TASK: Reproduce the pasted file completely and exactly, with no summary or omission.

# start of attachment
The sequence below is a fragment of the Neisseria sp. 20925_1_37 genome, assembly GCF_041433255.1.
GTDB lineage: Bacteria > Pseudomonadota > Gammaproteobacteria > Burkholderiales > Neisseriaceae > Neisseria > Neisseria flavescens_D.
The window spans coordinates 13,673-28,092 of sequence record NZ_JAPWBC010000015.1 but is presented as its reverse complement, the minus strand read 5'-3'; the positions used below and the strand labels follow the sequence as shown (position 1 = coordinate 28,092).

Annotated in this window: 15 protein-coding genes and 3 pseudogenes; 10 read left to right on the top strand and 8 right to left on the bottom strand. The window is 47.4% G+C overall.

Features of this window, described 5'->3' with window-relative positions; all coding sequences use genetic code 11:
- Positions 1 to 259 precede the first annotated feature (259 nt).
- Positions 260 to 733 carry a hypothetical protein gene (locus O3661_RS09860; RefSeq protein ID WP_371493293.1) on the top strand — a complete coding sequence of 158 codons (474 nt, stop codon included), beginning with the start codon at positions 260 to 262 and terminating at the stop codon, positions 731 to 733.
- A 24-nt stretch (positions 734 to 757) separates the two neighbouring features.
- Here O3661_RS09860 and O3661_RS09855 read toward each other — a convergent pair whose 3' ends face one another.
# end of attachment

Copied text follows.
The sequence below is a fragment of the Neisseria sp. 20925_1_37 genome, assembly GCF_041433255.1.
GTDB lineage: Bacteria > Pseudomonadota > Gammaproteobacteria > Burkholderiales > Neisseriaceae > Neisseria > Neisseria flavescens_D.
The window spans coordinates 13,673-28,092 of sequence record NZ_JAPWBC010000015.1 but is presented as its reverse complement, the minus strand read 5'-3'; the positions used below and the strand labels follow the sequence as shown (position 1 = coordinate 28,092).

Annotated in this window: 15 protein-coding genes and 3 pseudogenes; 10 read left to right on the top strand and 8 right to left on the bottom strand. The window is 47.4% G+C overall.

Features of this window, described 5'->3' with window-relative positions; all coding sequences use genetic code 11:
- Positions 1 to 259 precede the first annotated feature (259 nt).
- Positions 260 to 733 carry a hypothetical protein gene (locus O3661_RS09860; RefSeq protein ID WP_371493293.1) on the top strand — a complete coding sequence of 158 codons (474 nt, stop codon included), beginning with the start codon at positions 260 to 262 and terminating at the stop codon, positions 731 to 733.
- A 24-nt stretch (positions 734 to 757) separates the two neighbouring features.
- Here O3661_RS09860 and O3661_RS09855 read toward each other — a convergent pair whose 3' ends face one another.